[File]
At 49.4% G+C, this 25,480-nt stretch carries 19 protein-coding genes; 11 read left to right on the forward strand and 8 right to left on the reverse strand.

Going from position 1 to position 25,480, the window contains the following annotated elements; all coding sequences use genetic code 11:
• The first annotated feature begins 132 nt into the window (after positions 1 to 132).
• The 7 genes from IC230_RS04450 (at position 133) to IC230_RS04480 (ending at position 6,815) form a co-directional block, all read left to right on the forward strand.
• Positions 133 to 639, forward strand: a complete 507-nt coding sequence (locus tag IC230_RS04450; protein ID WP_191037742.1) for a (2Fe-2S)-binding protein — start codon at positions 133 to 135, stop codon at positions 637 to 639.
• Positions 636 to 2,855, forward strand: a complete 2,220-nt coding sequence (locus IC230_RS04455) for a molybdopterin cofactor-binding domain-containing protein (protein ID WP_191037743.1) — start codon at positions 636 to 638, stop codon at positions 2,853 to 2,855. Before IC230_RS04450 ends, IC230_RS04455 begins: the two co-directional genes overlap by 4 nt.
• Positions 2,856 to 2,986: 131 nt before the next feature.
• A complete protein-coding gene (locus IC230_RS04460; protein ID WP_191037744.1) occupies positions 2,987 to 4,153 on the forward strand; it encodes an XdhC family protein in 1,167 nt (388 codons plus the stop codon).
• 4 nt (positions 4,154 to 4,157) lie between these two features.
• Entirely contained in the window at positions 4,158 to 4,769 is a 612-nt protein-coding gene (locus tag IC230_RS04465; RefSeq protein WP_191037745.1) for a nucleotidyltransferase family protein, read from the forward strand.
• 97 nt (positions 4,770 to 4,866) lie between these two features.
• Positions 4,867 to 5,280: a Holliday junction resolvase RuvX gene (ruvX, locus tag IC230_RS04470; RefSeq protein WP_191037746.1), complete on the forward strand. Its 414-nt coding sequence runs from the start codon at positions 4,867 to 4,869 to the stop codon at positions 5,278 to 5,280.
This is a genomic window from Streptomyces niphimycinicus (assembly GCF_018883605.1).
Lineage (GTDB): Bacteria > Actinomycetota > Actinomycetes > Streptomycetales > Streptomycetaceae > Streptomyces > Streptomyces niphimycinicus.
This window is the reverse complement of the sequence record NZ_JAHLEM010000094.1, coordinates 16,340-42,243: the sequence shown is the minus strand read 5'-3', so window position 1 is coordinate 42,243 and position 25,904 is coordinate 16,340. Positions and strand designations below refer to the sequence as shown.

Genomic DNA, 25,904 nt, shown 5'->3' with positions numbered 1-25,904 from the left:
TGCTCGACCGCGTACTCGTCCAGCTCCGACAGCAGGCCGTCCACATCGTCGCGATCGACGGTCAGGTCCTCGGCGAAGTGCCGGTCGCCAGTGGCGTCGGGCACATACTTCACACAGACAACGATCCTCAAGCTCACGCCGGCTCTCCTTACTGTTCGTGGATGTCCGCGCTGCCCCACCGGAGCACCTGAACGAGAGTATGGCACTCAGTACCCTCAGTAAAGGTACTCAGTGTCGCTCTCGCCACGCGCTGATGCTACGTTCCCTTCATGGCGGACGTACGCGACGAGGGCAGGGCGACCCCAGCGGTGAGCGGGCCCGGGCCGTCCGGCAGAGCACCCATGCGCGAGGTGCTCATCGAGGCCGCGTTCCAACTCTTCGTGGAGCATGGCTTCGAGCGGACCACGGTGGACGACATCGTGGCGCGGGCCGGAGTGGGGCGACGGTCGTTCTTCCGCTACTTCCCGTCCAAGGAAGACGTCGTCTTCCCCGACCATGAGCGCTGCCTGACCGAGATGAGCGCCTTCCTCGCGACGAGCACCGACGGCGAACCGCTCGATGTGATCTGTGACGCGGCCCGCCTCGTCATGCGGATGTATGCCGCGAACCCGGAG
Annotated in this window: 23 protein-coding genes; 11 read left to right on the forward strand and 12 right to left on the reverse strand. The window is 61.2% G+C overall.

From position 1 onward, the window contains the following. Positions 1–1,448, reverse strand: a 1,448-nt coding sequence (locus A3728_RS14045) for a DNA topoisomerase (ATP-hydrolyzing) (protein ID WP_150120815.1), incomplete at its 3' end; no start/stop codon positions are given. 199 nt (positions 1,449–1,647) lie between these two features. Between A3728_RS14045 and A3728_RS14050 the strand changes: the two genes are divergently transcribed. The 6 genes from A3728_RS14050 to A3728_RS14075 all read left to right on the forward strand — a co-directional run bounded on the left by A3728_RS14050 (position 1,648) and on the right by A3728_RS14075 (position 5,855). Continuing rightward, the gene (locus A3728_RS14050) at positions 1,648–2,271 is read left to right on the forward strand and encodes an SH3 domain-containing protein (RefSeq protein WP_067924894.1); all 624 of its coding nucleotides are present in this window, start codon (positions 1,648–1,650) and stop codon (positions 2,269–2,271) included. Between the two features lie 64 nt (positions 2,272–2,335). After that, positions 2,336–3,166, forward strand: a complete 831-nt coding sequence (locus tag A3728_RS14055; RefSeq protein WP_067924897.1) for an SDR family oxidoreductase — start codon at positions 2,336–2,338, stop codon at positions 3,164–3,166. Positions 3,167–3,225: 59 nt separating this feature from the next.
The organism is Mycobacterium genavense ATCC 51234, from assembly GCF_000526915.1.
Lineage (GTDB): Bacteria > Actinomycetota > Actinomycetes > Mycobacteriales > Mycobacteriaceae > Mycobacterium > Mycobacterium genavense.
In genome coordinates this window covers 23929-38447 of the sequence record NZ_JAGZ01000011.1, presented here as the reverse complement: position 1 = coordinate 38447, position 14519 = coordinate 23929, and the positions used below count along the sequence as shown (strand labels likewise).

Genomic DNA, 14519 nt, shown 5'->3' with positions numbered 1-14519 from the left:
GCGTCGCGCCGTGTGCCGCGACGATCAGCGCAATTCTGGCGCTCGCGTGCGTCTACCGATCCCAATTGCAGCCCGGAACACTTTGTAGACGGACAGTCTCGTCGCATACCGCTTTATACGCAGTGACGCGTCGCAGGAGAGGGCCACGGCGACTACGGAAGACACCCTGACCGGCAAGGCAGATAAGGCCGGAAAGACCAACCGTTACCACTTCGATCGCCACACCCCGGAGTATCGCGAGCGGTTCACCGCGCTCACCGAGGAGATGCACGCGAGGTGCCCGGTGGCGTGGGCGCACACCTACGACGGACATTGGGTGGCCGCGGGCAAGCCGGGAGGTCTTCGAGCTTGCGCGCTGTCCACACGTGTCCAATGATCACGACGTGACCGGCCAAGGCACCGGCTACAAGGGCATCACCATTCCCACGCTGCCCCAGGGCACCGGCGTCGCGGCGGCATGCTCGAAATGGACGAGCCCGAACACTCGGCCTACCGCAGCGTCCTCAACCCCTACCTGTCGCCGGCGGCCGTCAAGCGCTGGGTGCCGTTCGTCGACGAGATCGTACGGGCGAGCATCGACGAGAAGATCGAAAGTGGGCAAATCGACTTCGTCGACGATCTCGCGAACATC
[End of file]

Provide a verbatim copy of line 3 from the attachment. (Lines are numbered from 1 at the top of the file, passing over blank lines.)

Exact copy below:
• The first annotated feature begins 132 nt into the window (after positions 1 to 132).